Advanced Java students win Congressional App Challenge


Audrey Mannion

Seniors Steven Topper of Ocean, left, and Armando LaMastra of Holmdel were two of four students to win the Congressional App Challenge.

Courtney Kushnir

Four students from CHS won the Congressional App Challenge for the fourth district of New Jersey on Wednesday, Dec. 7.

The challenge is sponsored by big tech companies like Amazon, Microsoft and Intel, and over 123 districts nationwide participate. Started by Congress, the challenge works to encourage science, technology, engineering and math (STEM) in high school students, said Jo Smith Schloeder, the District Director for Congressman Chris Smith.

For Smith, this year marked the first time he participated in the App Challenge, making seniors Connor Bruneau of Wall, Kevin Dixson of Wall, Steven Topper of Ocean and Armando LaMastra of Holmdel the first winners in the district. Smith and a group of judges went through the applications, and picked the app from CHS as the winner.

These students had been learning Android app coding since September with technology teacher Laura Gesin. They created an app, called RecoLecture, that would help teachers record and upload lectures from their classes while protecting their intellectual property, Gesin said.

On Wed. Dec. 7, Jo Smith Schloeder, the District Director for Smith, visited CHS to give students their official first-place certificates. Parents and Intro to Programming students were also invited to the event, where Bruneau, Dixson, Topper and LaMastra previewed the app and explained how they worked together to create RecoLecture.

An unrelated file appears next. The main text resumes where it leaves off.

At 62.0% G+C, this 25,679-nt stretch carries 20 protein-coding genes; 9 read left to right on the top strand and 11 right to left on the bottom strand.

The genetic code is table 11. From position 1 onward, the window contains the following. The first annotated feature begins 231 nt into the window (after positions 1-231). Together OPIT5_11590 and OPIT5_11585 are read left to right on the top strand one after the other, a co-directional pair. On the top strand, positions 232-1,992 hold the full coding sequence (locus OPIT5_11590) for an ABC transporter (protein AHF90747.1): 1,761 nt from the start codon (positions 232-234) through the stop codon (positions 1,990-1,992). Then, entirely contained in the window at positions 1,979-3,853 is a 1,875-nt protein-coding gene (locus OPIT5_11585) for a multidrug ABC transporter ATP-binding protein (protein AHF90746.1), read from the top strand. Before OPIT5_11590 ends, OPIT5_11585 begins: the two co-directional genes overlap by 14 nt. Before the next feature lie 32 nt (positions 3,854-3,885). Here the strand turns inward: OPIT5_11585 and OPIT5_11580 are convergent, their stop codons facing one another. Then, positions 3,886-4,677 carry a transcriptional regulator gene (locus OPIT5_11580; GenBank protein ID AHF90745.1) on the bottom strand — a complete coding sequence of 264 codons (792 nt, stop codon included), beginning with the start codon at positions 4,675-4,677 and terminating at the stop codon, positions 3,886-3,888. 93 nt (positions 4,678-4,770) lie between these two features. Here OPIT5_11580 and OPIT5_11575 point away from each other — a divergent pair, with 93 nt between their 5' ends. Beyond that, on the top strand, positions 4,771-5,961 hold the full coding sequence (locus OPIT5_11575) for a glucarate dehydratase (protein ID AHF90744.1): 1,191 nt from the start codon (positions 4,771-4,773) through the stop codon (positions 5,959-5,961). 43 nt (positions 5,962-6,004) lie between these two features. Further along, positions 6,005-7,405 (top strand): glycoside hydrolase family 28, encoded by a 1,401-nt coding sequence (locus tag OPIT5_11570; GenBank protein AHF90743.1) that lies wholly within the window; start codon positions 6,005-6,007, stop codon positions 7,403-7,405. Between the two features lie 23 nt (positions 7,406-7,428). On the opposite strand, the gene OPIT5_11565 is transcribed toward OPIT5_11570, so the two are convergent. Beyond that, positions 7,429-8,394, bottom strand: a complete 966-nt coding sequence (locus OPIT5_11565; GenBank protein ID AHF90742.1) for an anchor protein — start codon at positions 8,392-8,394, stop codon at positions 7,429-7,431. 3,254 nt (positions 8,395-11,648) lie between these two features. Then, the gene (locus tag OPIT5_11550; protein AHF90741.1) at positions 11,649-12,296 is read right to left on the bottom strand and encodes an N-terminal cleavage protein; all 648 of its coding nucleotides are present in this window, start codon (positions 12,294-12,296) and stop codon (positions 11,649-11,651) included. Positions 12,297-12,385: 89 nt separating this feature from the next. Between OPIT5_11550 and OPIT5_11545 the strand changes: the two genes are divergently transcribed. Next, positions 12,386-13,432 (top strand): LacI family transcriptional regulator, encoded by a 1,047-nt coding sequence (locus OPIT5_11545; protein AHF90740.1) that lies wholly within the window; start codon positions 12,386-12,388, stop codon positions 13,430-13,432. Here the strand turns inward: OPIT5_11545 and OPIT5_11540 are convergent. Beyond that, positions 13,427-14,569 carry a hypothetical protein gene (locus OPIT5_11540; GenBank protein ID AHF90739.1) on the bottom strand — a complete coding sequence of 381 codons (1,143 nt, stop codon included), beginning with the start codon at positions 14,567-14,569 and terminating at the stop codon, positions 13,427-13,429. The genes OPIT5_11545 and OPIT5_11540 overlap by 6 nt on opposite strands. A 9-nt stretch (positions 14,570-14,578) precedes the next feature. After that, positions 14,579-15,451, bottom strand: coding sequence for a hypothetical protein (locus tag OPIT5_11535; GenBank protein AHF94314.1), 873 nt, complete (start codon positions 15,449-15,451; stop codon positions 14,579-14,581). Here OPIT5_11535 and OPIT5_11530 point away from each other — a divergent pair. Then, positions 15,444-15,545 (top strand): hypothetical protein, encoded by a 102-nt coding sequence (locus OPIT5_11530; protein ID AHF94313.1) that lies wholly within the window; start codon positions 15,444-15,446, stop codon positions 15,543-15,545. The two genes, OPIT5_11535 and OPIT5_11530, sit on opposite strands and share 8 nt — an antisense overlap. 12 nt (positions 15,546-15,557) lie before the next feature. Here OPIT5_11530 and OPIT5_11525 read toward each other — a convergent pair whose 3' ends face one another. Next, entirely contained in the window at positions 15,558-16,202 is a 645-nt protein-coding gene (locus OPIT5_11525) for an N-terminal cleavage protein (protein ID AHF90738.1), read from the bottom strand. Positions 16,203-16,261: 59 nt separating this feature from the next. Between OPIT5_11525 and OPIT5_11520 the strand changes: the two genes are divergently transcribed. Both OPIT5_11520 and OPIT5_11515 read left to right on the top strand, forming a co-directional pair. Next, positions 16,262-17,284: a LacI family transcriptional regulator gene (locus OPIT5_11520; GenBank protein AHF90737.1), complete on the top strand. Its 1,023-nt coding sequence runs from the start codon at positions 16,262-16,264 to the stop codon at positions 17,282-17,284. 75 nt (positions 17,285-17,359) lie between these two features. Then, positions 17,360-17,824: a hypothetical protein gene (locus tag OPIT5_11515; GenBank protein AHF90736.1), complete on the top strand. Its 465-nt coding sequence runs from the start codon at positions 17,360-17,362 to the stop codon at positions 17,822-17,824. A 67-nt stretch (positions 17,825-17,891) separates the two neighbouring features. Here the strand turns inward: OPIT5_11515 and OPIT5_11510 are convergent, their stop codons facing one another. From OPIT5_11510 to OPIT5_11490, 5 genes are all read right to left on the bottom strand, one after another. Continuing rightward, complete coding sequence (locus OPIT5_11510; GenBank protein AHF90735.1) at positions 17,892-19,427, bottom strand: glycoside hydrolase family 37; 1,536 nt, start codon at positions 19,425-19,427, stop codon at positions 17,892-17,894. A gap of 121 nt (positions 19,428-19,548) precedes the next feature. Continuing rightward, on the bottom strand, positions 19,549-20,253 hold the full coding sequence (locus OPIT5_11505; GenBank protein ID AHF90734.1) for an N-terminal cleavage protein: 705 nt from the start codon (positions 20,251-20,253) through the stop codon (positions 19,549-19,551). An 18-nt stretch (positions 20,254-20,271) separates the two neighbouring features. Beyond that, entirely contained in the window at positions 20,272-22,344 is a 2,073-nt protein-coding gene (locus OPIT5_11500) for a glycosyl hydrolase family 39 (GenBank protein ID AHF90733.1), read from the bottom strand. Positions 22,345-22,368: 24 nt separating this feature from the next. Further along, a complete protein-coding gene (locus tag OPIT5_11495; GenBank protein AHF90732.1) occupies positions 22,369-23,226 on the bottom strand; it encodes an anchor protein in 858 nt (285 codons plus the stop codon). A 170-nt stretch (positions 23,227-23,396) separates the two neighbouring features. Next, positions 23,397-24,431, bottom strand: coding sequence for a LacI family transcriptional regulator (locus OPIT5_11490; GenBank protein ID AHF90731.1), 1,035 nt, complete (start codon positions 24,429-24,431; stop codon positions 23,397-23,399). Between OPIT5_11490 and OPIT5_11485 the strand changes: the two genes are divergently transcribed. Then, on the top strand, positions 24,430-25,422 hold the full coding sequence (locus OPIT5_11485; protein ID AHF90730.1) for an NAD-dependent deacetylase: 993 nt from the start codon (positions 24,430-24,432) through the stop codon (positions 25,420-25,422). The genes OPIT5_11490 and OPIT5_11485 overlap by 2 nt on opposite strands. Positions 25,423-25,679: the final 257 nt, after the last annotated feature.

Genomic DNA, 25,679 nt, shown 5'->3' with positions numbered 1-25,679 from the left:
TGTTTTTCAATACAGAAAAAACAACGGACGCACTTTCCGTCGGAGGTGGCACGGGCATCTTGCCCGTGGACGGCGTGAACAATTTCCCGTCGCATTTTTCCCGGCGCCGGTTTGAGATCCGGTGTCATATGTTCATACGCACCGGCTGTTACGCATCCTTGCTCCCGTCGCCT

Bruneau explained to the audience how the four students created the app as a team.

“We as developers . . .work on the app separately on different parts and then merge it together for the final product,” said Bruneau. Each of them work on separate computers around Gesins classroom and are able to  simultaneously code the parts of the app and see each others work.

Dixson mentioned that he had started learning the coding language that Apple apps use, called Swift. That way, the group could create an iOS version of the program and market their app for iPhones.

During the presentation, Dixson briefly explained the challenges of learning Swift.

“There’s hard feelings for Swift out there, because it takes everything that is a common thread throughout programming languages and throws it out the window,” Dixson said. “It’s just really different.”

Another challenge of using iPhone technology to sell the app is that Apple charges a developer fee of $100 a year to have an app featured on their store, according to Gesin. But during the presentation, LaMastra said that moving forward with the iPhone version of the app was a step he wanted to take.

“If we go further with this app . . . we definitely would have to make an iOS version, but for this semester we’re aiming for just the Android version,” LaMastra said. Gesin said she hopes the app will release on the Google Play store once the students finish programming completely.The decision whether to charge for the app is up to the students.

After their presentation, Schloeder read a statement to the four students from Congressman Smith regarding the importance of the challenge, “apps like yours are crucial to society and the world.” Schloeder also touched upon the importance of STEM workers, especially coders, in the future job market.

Gesin also took a moment to express her feelings about her students’ success during the presentation.

“I find it very impressive what they’ve been able to do in the last three months,” said Gesin.